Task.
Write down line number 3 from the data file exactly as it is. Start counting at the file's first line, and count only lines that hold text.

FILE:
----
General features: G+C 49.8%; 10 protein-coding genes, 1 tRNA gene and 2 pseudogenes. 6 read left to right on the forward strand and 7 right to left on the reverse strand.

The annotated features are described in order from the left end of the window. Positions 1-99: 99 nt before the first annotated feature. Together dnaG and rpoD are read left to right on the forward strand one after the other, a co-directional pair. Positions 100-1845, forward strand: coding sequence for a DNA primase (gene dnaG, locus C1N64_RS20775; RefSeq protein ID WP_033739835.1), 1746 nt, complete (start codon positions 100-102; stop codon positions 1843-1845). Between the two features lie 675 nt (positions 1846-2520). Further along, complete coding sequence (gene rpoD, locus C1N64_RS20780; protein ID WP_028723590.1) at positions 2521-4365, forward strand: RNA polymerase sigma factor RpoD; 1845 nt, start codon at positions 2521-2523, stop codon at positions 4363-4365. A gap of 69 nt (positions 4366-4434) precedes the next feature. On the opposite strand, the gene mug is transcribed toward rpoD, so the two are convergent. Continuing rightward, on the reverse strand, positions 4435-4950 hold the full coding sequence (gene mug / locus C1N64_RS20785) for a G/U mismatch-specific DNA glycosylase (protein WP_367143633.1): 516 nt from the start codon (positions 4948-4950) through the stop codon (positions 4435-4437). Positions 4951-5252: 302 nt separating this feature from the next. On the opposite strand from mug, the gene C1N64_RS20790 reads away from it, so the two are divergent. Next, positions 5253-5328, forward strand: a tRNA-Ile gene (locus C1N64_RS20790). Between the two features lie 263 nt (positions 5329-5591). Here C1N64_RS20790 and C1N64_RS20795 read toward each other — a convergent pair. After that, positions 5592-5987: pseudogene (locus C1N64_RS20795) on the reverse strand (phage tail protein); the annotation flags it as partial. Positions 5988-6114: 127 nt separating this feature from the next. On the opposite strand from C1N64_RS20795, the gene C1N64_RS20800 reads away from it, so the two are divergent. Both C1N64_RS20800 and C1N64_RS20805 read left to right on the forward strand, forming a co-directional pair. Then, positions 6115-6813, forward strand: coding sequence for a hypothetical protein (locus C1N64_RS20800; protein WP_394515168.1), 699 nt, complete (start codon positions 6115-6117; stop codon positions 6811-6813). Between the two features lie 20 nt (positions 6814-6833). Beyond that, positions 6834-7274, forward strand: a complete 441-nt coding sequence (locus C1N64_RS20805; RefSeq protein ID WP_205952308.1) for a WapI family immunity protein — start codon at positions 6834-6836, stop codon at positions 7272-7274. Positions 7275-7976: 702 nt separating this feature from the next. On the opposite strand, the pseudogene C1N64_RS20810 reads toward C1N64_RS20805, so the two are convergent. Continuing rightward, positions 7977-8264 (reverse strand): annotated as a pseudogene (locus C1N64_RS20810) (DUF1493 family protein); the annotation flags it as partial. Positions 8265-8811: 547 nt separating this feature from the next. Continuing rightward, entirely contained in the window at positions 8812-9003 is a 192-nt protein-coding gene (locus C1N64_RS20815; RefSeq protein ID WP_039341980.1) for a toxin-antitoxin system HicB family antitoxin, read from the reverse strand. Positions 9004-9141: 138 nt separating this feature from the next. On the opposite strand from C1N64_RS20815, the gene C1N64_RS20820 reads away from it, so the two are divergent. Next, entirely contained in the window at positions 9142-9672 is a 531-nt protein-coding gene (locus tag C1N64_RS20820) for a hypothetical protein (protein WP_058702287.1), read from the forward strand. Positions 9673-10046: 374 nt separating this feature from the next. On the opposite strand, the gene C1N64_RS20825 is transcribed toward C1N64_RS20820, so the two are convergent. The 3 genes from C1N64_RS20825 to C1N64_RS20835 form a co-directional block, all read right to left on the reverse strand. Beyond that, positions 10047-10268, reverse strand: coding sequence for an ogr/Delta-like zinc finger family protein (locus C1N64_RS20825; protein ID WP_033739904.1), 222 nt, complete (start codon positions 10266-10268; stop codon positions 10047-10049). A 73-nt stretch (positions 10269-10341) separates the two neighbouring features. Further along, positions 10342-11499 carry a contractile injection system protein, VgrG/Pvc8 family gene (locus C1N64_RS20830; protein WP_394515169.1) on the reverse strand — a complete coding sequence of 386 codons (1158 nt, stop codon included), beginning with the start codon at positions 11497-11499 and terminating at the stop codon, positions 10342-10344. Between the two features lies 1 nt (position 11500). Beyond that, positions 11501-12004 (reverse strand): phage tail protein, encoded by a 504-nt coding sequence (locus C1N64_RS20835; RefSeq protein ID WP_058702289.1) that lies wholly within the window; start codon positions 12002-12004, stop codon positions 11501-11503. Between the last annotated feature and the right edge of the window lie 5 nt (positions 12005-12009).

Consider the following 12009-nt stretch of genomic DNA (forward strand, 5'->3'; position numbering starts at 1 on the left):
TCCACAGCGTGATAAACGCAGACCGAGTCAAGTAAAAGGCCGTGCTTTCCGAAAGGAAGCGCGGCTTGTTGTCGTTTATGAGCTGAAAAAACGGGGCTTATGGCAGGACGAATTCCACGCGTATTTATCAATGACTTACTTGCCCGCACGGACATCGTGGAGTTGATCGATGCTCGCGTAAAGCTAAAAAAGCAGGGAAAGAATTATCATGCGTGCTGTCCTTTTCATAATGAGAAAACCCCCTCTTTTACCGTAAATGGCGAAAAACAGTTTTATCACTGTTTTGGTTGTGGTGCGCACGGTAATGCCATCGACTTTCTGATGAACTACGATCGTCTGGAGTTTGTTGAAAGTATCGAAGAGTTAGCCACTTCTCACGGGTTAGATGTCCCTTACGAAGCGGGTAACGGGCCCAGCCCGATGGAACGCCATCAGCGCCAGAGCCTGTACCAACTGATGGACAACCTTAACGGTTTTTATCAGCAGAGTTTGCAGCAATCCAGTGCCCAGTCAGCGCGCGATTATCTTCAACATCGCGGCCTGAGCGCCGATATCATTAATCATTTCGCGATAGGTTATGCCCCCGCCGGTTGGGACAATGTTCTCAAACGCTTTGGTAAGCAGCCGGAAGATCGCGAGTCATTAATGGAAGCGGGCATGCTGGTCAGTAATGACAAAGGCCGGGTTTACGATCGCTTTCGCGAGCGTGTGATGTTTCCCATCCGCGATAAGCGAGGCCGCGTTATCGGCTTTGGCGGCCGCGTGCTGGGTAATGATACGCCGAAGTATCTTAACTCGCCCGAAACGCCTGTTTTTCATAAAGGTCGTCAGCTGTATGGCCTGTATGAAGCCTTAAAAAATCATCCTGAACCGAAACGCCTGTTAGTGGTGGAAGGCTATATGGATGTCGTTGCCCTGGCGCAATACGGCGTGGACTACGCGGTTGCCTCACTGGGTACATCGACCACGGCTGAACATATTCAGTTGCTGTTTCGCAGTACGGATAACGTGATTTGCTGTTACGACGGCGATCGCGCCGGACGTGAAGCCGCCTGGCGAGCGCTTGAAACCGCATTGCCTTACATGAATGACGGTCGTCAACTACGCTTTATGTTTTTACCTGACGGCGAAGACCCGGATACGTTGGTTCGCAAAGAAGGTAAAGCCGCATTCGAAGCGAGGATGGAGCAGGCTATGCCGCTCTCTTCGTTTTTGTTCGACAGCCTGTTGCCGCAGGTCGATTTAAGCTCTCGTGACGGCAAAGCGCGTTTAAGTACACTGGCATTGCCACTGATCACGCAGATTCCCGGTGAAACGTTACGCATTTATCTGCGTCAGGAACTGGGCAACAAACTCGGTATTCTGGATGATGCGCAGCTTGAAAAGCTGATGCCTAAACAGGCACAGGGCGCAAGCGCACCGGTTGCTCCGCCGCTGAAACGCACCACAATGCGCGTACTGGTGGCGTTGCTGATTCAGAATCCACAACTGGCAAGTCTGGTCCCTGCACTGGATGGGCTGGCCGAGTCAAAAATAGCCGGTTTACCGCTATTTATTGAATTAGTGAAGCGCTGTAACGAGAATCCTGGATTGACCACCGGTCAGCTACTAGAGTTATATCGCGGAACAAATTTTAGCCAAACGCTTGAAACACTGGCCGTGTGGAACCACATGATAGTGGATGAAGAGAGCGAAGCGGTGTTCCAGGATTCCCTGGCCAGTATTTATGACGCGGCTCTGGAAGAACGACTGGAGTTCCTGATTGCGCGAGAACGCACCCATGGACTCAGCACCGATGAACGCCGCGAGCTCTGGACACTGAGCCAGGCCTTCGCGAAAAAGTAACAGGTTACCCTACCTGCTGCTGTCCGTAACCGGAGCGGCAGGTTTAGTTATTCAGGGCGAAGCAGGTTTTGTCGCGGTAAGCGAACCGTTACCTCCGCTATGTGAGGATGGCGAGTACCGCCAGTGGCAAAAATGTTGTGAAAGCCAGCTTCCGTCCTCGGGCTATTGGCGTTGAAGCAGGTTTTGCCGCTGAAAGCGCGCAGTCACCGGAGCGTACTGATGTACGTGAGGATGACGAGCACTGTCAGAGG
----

Consider the following 12009-nt stretch of genomic DNA (forward strand, 5'->3'; position numbering starts at 1 on the left):